• Which nitrogen metabolism pathways are ‘complete’ in each genome? Please include in your answer their path-wise completeness scores and the score threshold that you are using (ie, the value of the --module-completion-threshold parameter).

  • For the nitrifying organisms, which of the two nitrification reactions – the first conversion from ammonia to nitrite, or the second conversion from nitrite to nitrate – can they do? What evidence supports this?
  • When you’ve analyzed all of the genomes, please summarize your findings with a few sentences describing the following points:
  • which part(s) of the nitrogen cycle you found to be complete, and which part(s) were missing across all genomes
  • which genome(s) were capable of carrying out multiple nitrogen metabolism pathways, and which genome(s) had no nitrogen metabolism capabilities at all
  • other observations or hypotheses (if you have any) about these nitrogen cycle pathways, or the enzymes/gene annotations in these pathways, or why these genomes might >have these capabilities or not, etc

And here are some optional things to include in your report, if you have the time or interest :)

  • Determine the taxonomic identity of each genome. Does the genome’s metabolic capacity match to what you would expect, based on known research about its taxonomic clade?
  • Visualize the metabolism estimation results across the four genomes as a heat map, and add a screenshot of the heat map to your report. You can find examples of how to create the heat map in the tutorials linked below (but feel free to use a different way to do it, too)

You might find some of the resources below helpful as you do this exercise:

Day 5, Thursday (14/06/24)

The day of genome microbial population genetics.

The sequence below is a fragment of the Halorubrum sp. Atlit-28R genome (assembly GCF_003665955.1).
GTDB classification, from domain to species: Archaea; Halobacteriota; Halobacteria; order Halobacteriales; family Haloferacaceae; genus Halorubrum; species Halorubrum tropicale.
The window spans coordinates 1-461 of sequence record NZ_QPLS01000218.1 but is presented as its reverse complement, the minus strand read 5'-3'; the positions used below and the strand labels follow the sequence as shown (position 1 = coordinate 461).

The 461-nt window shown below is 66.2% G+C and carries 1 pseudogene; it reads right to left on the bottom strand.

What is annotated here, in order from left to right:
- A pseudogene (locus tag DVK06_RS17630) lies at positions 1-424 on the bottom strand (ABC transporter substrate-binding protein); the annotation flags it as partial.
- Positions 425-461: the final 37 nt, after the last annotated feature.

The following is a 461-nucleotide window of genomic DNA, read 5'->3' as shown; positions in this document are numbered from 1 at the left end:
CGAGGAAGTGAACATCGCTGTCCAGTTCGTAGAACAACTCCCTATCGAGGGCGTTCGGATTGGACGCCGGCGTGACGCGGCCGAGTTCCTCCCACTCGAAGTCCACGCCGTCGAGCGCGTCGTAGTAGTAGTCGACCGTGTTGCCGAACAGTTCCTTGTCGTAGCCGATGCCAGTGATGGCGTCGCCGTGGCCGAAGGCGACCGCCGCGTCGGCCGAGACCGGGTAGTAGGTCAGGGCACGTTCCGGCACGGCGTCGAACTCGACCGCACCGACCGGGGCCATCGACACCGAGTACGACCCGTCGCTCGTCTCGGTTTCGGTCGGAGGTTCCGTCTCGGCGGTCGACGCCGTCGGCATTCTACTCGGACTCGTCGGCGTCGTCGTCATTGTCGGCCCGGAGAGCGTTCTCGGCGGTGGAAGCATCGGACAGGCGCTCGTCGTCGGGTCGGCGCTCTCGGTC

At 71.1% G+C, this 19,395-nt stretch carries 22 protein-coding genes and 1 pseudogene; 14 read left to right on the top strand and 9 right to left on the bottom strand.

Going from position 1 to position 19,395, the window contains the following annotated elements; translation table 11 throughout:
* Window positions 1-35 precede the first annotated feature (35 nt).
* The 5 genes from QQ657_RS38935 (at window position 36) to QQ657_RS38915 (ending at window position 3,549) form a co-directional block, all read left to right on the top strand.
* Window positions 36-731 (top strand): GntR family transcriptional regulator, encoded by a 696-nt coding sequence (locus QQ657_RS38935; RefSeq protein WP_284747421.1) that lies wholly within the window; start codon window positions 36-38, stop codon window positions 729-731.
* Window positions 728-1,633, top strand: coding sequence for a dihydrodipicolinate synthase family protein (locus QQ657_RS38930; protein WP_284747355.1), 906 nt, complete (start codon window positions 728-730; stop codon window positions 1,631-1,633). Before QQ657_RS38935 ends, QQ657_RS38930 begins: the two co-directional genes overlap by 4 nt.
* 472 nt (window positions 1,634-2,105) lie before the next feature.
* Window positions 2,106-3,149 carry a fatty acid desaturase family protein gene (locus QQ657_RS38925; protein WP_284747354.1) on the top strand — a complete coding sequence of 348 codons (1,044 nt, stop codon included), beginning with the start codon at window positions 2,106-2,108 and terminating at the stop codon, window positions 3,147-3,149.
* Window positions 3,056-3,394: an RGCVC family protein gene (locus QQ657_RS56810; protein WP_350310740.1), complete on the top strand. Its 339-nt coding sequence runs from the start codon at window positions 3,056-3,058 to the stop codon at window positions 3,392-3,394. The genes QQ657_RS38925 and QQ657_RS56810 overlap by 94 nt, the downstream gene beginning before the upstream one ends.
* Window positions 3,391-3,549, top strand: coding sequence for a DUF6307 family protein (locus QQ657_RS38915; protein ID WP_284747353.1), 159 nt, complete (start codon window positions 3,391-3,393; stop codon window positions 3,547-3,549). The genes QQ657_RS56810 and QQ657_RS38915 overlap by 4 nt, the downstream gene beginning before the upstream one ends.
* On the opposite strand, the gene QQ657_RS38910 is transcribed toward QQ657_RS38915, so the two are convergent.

The location for Day 5 is V03 0-C002.

09:00 - 10:30 Microbial population genetics: tools, terminology, and open questions

10:30 - 12:00 :: Structure-informed interpretations of microbial population genetics

13:00 - 15:00: Population genetics of a cryptic plasmid

This is a small exercise on microbial population genetics. The exercise aims to help you familiarize yourself with the population genetic signal recovered from metagenomes through single nucleotide variants, and sharpen your ability to answer some key questions using such data. You can download the data pack from here, in which you will find an anvi’o profile database and a contigs database that contains all the data you will need to be able to solve the following puzzle.

The contigs database is generated from a single plasmid, and the merged profile database contains the metagenomic read recruitment data that puts this plasmid in the context of 12 human gut metagenomes. The gut metagenomes are a subset of the data published in this study in case you are interested to take a look. But briefly, the subset of the data that is profiled here includes 6 gut metagenomes from mothers, and 6 gut metagenomes from their infants. But you don’t know the real infant-mother pairs :)